In those days of focus on corporate profits (where there any other days?), Google’s motto “Do no Evil” is refreshing. Or is it? It’s a nice soundbite, but when you think about it, it’s really a low requirement. There are very little things that deserve to be called Evil. If a senior citizen is taking a nap outside his house on a sunny day and you kick him in the groin – that’s Evil. Most other things are bad or neutral. Not doing Evil is easy. Doing Good is the hard thing.
To his credit, Adam Bosworth responds, in the comments. Keep in mind, Adam worked at Microsoft for a long time:
For Microsoft to condemm those of us who benefit from Open Source is rich. Honestly, it is like the Nazi’s condeming the Swiss from benefiting from the refugees.
As I understand it, when it comes to giving back to the Open Source community, the Microsofties may have a point, at least strictly speaking. But then again, Google took open source and, well, built Google, and it’s free for all to use. That’s not such a bad thing, is it?
It’s very interesting (and rather odd) to see MSFT employees take pole position on nobility and open source goodness. Those in the know tell me that Google has made significant and quite valuable modifications to various open source tools. Perhaps it’s time they shared some of that wealth back to the community from whence it originated.
UPDATE: Adam has posted a response on his site. Highlights:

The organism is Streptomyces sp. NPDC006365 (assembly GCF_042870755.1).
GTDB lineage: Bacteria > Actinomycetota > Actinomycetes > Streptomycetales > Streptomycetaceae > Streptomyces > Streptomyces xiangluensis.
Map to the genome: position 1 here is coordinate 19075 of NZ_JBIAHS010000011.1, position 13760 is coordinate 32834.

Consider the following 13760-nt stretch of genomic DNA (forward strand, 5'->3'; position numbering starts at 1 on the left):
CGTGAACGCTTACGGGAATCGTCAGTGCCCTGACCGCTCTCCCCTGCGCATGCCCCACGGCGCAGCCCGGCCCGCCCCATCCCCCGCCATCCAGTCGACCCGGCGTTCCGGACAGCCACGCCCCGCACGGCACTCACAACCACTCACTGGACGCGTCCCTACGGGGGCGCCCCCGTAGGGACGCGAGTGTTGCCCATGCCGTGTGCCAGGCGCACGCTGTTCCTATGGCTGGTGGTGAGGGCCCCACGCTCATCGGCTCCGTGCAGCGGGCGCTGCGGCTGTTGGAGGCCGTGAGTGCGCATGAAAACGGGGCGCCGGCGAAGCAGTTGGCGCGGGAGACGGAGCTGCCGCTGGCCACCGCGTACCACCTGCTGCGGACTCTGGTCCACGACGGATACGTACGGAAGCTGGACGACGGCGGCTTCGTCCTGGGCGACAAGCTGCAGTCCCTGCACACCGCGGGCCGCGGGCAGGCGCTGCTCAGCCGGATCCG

We all benefit from those who came before us. We benefit most when the knowledge is free and generally accessible., but we benefit either way. It would seem that these cacophonous critics, yammering about giving back and sweepingly ignoring the 100’s of billions of times people use and appreciate what Google gives them for free every day from Search to Scholar to Blogger to gMail to Picasa, do not understand this basic fact.
I’m catching up on my reading, and I came across this post from Adam Rifkin. It’s a great melange of 2004, with a touch of JAM (joints after midnight) to boot. Sorry Adam, but now there are three hits for “Googlecalifragilisticexpialidocious.” Er, four.
This just in from Topix founder Rich Skrenta;
Topix.net has added news channels to track any stories for 2,500 privately-held startups, scanned from the 10,000 sources Topix.net is crawling. The tracking channel was designed in association with Bob Karr’s LinkSV.com, which maintains the database of private company profiles which we’re using for the automated news scan. There is also a related channel which tracks press releases from any of the same 2,500 startups. In addition we’ve got a general Venture Capital industry news channel.
This is an interesting development – a good example of innovation in assembly, one of the main themes of Web 2.0.
Analysts are jumping onboard – online advertising is poised for a huge year, they say, and YHOO and GOOG are responding in kind.
From a Reuters story:
Google gained as much as 5.15 percent and Yahoo rose as high as 3.3 percent in Nasdaq trading after Goldman Sachs increased its forecasts, citing strong Internet advertising trends. In a report, Goldman Sachs analyst Anthony Noto said that his firm’s recent talks with media buyers demonstrated that “the strength in online advertising demand did not appear to abate” in the quarter.
Brian Dear imagines a search engine where all user-generated tag information is searchable – an engine that confederates the various nations of Flickr, iTunes, etc. Neat idea, and certainly another step toward the semantic web vision.
. . . if more and more services in 2005 add user-generated tagging, will “federated tagging” be far behind? And if someone were to index all the tags from these various sites…. would the result be Taggle? Imagine: a service where you type in a keyword, and you get back all the hits that have that word as a tag. If Flickr, del.icio.us, and umpteen other sites cooperated, then an uber-tag-search service might just work . . .